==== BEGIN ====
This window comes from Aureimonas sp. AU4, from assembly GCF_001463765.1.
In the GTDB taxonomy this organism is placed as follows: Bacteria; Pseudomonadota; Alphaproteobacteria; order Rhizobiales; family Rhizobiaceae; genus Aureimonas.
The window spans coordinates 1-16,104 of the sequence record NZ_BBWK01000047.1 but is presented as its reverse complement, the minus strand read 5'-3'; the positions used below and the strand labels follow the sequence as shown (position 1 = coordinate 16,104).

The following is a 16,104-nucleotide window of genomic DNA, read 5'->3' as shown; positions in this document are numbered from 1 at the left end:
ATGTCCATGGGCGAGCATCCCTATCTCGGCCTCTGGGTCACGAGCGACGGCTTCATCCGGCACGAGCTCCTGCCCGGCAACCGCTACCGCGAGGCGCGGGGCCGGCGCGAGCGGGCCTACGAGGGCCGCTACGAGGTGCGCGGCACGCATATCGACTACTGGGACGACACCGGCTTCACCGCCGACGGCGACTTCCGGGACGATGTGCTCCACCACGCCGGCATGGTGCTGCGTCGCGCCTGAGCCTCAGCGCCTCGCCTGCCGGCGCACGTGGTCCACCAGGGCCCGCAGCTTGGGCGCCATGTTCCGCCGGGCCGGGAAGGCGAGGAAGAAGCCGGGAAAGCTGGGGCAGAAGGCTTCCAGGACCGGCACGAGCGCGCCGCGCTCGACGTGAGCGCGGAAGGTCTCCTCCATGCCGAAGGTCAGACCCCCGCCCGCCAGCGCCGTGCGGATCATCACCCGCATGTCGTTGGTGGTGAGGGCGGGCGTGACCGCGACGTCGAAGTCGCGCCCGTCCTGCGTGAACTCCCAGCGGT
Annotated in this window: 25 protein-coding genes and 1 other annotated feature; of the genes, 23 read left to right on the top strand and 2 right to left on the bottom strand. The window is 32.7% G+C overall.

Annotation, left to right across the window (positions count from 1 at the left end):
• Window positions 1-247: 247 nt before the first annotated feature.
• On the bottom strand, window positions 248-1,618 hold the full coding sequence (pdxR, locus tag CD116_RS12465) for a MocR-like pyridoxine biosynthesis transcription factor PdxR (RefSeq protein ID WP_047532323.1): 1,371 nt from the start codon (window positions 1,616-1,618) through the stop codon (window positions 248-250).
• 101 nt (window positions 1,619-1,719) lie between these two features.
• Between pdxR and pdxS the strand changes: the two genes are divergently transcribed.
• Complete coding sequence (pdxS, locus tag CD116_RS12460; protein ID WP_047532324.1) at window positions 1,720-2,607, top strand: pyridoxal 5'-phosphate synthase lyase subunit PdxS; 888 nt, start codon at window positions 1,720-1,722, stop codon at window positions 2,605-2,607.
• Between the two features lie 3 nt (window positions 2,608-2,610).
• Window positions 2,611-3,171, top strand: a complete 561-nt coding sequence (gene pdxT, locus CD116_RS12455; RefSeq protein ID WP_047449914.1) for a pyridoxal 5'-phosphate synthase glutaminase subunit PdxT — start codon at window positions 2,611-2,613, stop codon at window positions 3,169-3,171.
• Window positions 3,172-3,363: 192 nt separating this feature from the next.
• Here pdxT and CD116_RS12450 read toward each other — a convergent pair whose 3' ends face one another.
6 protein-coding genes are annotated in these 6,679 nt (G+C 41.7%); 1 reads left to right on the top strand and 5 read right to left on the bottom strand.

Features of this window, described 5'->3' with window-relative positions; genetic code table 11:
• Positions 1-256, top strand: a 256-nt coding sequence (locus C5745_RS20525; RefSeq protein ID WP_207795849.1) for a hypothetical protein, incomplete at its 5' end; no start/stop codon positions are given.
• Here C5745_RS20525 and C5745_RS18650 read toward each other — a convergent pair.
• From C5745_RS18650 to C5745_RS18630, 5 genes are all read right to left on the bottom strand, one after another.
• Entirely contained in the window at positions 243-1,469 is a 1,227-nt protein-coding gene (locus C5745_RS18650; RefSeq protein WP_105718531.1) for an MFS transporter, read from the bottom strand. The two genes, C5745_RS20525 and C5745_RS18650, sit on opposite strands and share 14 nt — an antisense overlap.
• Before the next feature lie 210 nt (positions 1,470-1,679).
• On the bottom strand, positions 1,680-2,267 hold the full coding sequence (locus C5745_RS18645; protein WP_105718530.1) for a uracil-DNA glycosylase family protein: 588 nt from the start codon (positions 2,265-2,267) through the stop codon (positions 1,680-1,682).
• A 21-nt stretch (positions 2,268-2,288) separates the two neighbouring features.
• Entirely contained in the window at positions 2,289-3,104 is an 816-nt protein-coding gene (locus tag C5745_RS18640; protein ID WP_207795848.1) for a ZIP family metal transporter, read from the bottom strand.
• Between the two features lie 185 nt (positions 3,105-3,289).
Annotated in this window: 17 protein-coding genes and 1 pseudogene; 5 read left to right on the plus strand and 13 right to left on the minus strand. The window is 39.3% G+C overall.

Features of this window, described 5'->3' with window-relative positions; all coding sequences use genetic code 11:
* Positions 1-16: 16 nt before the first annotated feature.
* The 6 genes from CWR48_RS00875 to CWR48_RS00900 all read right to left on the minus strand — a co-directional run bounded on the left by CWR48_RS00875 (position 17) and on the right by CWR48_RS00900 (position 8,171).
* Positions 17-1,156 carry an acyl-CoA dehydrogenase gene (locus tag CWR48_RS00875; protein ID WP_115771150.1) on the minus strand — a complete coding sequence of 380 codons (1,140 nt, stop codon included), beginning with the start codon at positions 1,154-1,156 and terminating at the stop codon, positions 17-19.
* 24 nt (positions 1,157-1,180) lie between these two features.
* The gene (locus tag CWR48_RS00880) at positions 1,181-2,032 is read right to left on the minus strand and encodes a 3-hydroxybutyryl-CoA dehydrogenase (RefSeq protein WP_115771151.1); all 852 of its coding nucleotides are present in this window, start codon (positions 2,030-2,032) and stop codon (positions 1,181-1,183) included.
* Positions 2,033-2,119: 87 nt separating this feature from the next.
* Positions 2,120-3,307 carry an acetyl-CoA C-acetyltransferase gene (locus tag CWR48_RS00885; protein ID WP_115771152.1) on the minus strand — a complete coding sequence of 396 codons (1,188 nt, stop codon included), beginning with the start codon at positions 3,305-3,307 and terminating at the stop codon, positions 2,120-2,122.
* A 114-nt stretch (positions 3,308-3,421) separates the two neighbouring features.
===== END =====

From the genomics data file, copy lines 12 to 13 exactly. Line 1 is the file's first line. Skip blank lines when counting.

• Complete coding sequence (pdxS, locus tag CD116_RS12460; protein ID WP_047532324.1) at window positions 1,720-2,607, top strand: pyridoxal 5'-phosphate synthase lyase subunit PdxS; 888 nt, start codon at window positions 1,720-1,722, stop codon at window positions 2,605-2,607.
• Between the two features lie 3 nt (window positions 2,608-2,610).